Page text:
Will India Go Woke?
In the global ideological battle over “wokeness”, India is the big prize.
The magisterial book Snakes in the Ganga: Breaking India 2.0 is the definitive guide to the Indian front in the world wokeness wars. Written by veteran Indian-American culture warrior Rajiv Malhotra with Vijaya Viswanathan, the 800-page Snakes in the Ganga is really three books in one. The first book-within-a-book outlines how woke intellectual fashions like critical race theory have been applied to India by scholars based in the United States, many of them of Indian origin and most of them with an activist axe to grind. The second book details the Harvard nexus, explaining how Harvard University shapes the world’s vision of India by running it through a woke American lens. The third book follows the money, demonstrating that much of the campaign to undermine India’s national institutions is ultimately funded by Indian billionaires, with help from Gulf Arabs and the Communist Party of China.
You can now read my extended review of Snakes in the Ganga outside the paywall on Quadrant Online at:
In the global ideological battle over “wokeness”, India is the big prize. It has an enormous population, a growing economy, a free marketplace for ideas, and an English-speaking media. American ideas that fail to pass the language barrier into Chinese (to say nothing of passing the Great Firewall into China itself) easily pass the culture barrier into India. There they find fertile soil, both because of the general receptiveness of Indian culture to new ideas and because of the continuing high prestige of American institutions. The free world has only recently gained India back from the brink of Soviet-aligned post-colonial socialism, and although the country is safe from Chinese influence, it is just as vulnerable to subversive ideologies as any other open society—and maybe more so. Many Western strategists still lament the loss of China to communism in 1940s. Much worse might be to lose India to wokeism today.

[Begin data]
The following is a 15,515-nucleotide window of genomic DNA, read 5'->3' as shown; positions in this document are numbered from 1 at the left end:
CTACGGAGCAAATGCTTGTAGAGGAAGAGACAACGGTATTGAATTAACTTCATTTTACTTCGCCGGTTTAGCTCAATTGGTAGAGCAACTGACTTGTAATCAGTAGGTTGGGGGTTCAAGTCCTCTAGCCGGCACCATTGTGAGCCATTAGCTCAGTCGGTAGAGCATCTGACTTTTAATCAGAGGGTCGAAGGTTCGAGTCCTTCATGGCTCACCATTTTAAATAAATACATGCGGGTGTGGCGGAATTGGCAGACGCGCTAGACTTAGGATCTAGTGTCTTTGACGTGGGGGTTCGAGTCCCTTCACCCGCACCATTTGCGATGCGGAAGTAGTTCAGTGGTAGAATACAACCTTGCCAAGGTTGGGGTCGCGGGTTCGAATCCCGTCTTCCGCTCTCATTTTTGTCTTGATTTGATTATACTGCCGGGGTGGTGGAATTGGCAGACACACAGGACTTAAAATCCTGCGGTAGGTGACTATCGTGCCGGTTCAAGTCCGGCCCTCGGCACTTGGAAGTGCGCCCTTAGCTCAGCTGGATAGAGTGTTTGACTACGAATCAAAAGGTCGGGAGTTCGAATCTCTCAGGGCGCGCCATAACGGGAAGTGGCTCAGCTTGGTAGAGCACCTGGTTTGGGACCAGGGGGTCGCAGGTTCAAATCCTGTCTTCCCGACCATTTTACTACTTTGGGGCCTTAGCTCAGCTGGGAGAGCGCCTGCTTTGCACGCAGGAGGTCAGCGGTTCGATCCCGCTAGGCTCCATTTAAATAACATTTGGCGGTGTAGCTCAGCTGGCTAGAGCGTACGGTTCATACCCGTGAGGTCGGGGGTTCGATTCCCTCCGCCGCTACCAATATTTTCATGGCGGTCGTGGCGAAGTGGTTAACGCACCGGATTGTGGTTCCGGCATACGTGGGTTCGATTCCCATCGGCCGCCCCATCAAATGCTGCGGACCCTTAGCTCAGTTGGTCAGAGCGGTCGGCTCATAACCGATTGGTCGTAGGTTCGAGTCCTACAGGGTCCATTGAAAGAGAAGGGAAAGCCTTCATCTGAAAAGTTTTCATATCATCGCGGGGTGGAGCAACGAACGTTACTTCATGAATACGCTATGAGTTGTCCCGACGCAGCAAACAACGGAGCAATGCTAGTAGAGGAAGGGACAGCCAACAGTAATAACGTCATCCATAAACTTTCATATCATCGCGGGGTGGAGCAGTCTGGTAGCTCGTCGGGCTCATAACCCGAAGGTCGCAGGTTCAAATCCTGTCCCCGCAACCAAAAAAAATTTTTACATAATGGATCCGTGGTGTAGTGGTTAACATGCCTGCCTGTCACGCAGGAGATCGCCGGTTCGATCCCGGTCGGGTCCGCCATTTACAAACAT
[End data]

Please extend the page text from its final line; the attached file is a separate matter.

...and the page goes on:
In other India news, I recently recorded an interview with Carthik Annayan to launch his new podcast, “Curious Diaries”. I had the honor of being Carthik’s first guest, and honestly, I think this is the best interview I’ve ever done — aside from my interview with Rajdeep Sardesai (you can’t beat Rajdeep!). Please join me in launching Carthik’s podcast at:
Carthik and I led off with the implications of the Ram Mandir consecration, but went on to discuss Indian agriculture, regional development in Pakistan and Bangladesh, and of course the future of democracy. It was a great conversation. I enjoyed it immensely, and I trust you will too.
On a lighter note, Tay Tay is coming to town! Many of you may be unaware that since June 2020 I have written a humor column for Quadrant magazine under the heading “The Philistine”. This January’s “Philistine”, now out from behind the Quadrant paywall, honors the cultural beacon that is Taylow Swift.
I hope that everyone is in good spirits, but if you do happen to be feeling down, just take Tay Tay’s advice and “shake it off, shake it off”.
The Salvatore Babones newsletter will return!